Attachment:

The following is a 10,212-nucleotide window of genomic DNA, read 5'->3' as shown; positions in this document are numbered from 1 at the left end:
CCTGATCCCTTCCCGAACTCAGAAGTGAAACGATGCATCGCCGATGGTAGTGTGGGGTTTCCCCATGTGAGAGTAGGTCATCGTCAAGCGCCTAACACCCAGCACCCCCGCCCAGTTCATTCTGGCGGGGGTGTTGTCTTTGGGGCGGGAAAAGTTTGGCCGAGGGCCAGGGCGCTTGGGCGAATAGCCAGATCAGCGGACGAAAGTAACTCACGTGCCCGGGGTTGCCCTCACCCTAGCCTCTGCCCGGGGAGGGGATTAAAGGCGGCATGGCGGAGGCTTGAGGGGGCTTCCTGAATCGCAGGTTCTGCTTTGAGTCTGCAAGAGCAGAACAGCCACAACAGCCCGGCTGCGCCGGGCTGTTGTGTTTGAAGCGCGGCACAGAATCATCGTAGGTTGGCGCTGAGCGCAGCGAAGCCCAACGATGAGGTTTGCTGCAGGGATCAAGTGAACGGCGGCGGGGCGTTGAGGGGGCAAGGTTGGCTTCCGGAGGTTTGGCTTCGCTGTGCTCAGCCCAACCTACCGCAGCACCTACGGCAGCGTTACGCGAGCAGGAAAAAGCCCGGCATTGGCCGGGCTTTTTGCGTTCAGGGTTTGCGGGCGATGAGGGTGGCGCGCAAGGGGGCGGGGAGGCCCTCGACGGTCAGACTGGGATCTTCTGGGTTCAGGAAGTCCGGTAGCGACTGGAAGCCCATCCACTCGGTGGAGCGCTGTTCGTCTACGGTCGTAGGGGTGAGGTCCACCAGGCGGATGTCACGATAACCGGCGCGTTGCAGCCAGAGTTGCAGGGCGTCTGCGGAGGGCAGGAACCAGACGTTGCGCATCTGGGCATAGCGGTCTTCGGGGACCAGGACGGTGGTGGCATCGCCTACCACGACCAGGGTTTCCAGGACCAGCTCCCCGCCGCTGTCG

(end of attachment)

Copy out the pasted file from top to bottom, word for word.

The following is a 10,212-nucleotide window of genomic DNA, read 5'->3' as shown; positions in this document are numbered from 1 at the left end:
CCTGATCCCTTCCCGAACTCAGAAGTGAAACGATGCATCGCCGATGGTAGTGTGGGGTTTCCCCATGTGAGAGTAGGTCATCGTCAAGCGCCTAACACCCAGCACCCCCGCCCAGTTCATTCTGGCGGGGGTGTTGTCTTTGGGGCGGGAAAAGTTTGGCCGAGGGCCAGGGCGCTTGGGCGAATAGCCAGATCAGCGGACGAAAGTAACTCACGTGCCCGGGGTTGCCCTCACCCTAGCCTCTGCCCGGGGAGGGGATTAAAGGCGGCATGGCGGAGGCTTGAGGGGGCTTCCTGAATCGCAGGTTCTGCTTTGAGTCTGCAAGAGCAGAACAGCCACAACAGCCCGGCTGCGCCGGGCTGTTGTGTTTGAAGCGCGGCACAGAATCATCGTAGGTTGGCGCTGAGCGCAGCGAAGCCCAACGATGAGGTTTGCTGCAGGGATCAAGTGAACGGCGGCGGGGCGTTGAGGGGGCAAGGTTGGCTTCCGGAGGTTTGGCTTCGCTGTGCTCAGCCCAACCTACCGCAGCACCTACGGCAGCGTTACGCGAGCAGGAAAAAGCCCGGCATTGGCCGGGCTTTTTGCGTTCAGGGTTTGCGGGCGATGAGGGTGGCGCGCAAGGGGGCGGGGAGGCCCTCGACGGTCAGACTGGGATCTTCTGGGTTCAGGAAGTCCGGTAGCGACTGGAAGCCCATCCACTCGGTGGAGCGCTGTTCGTCTACGGTCGTAGGGGTGAGGTCCACCAGGCGGATGTCACGATAACCGGCGCGTTGCAGCCAGAGTTGCAGGGCGTCTGCGGAGGGCAGGAACCAGACGTTGCGCATCTGGGCATAGCGGTCTTCGGGGACCAGGACGGTGGTGGCATCGCCTACCACGACCAGGGTTTCCAGGACCAGCTCCCCGCCGCTGTCG